Back in June last year, in my maiden speech, I called for more capable frigates, which the capabilities of the Type 26 deliver. Shortly after winning my seat in the general election, I wrote to the then Defence Secretary asking for a new Type 26 to be named after Plymouth. That was a campaign started by my predecessor, Oliver Colvile—formerly the Conservative MP. I supported it as a candidate, and I continue to do so now as an MP. I want to see one of the new city-class ships named after Plymouth, but there is little point naming her after Plymouth if she is to be based in Portsmouth, as I am sure the Minister understands.
With others, I have been working hard to lobby Ministers, making the case for Devonport. This has been a team effort, and our case is strongest in that cross-party spirit. I have also been lobbying colleagues on the Labour Benches. I am really pleased that Labour has backed my campaign, pledging that a Labour Government would base-port all Type 26 frigates in Devonport. Whether that Labour Government is sooner or later, the shadow Defence Secretary, my hon. Friend the Member for Llanelli (Nia Griffith), is right when she says that Devonport’s case for the new frigates is “compelling, comprehensive and convincing”. I agree with her on that.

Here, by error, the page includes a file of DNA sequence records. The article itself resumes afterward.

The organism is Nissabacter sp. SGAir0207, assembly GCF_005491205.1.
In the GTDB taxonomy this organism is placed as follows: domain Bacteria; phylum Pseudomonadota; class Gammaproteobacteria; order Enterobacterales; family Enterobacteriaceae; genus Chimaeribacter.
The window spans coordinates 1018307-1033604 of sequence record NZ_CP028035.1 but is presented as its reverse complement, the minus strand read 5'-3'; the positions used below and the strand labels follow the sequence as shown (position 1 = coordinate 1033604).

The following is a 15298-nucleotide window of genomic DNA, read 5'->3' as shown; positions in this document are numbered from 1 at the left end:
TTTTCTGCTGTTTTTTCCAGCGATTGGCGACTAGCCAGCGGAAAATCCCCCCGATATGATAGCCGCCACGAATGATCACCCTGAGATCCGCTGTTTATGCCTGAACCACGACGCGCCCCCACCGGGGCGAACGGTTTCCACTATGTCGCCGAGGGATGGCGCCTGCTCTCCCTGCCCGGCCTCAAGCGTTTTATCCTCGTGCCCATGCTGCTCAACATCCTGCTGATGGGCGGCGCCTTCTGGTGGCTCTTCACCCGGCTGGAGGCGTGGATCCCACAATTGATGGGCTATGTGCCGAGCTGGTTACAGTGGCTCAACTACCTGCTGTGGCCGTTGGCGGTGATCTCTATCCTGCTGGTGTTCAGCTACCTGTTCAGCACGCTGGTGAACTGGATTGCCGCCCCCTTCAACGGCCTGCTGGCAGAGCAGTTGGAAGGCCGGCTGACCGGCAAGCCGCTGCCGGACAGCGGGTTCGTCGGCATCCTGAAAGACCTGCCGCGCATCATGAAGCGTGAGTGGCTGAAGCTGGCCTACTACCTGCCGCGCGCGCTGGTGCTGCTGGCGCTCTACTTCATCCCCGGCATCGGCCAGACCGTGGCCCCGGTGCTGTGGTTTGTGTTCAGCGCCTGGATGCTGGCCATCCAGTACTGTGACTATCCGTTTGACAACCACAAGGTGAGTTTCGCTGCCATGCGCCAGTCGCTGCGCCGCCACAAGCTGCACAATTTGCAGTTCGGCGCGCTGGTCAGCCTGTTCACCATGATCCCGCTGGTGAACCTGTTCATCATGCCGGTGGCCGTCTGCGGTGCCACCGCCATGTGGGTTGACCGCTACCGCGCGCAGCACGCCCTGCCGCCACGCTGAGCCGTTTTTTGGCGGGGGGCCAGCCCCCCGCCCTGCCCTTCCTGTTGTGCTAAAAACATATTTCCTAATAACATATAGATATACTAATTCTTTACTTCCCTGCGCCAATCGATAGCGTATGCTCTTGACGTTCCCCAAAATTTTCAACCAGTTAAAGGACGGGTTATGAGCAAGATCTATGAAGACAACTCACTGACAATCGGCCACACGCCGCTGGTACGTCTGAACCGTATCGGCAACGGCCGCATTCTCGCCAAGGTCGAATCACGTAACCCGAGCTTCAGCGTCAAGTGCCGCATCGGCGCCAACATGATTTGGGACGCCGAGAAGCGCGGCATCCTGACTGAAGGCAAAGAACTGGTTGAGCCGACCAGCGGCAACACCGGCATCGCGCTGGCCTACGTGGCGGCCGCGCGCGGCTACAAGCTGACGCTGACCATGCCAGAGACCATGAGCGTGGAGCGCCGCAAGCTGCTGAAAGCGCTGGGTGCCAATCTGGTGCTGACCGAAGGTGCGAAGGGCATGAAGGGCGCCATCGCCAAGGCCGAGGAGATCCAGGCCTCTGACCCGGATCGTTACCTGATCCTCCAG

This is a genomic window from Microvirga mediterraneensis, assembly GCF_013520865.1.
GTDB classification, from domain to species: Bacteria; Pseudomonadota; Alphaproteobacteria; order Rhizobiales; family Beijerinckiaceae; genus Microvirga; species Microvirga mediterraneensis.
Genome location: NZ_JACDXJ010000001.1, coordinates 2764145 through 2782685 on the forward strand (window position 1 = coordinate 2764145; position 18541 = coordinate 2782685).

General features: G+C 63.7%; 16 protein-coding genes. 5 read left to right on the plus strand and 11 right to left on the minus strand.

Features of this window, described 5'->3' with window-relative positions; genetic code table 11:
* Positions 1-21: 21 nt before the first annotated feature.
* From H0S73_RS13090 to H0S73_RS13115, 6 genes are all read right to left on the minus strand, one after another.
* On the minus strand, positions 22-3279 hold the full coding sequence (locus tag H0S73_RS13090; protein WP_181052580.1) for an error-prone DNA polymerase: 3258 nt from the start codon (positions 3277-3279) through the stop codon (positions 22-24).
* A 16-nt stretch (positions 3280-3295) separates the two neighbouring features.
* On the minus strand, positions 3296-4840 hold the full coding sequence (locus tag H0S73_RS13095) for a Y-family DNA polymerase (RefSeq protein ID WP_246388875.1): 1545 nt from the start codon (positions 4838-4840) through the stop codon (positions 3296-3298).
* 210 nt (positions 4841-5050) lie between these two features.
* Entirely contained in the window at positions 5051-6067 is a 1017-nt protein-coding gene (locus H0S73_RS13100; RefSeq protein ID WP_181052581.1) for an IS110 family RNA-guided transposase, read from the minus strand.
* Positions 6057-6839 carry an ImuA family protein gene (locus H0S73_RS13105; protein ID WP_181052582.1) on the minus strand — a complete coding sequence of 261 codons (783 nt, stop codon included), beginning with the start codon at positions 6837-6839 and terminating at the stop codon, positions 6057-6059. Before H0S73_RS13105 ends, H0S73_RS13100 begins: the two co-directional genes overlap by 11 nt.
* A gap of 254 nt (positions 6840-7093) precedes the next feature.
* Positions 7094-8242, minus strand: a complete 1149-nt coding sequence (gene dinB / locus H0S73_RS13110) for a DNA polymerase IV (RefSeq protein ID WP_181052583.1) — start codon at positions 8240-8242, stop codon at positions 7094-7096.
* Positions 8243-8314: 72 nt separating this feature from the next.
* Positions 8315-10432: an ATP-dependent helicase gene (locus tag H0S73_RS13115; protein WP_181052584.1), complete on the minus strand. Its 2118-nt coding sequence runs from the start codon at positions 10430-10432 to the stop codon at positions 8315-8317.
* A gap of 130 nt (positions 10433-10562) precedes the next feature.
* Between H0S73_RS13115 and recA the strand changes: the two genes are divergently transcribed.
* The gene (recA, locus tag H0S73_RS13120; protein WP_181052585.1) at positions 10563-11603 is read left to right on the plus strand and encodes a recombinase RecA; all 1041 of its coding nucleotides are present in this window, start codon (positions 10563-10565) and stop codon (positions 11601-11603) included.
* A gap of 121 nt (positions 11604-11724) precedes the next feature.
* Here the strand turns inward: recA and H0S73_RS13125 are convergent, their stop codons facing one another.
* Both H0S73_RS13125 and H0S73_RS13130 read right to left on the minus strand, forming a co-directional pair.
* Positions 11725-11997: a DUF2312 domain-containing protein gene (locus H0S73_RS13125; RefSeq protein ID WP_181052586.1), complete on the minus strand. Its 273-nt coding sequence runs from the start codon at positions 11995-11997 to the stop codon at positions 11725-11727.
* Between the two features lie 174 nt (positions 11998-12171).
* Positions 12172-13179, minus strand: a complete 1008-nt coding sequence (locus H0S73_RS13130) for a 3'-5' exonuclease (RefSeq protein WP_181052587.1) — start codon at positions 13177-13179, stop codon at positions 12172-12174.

Plymouth’s three Members of Parliament—all present today—the Labour leader of Plymouth City Council and the Conservative leader of the opposition are united in our belief that Devonport is the best place for the new ships. I have called for cross-party working on the issue since I started the campaign last year. Ministers have told me that that is the approach they want to see from Plymouth in the campaign, and I recognise that a strong and united campaign by Plymouth is vital to persuade the Ministry of Defence to decide in Devonport’s favour. We achieve more when we work together and less when we are divided. By the end of this debate I hope that Ministers will have heard from the united voice of Plymouth and the surrounding areas that Devonport is the ideal location for the Type 26 frigates.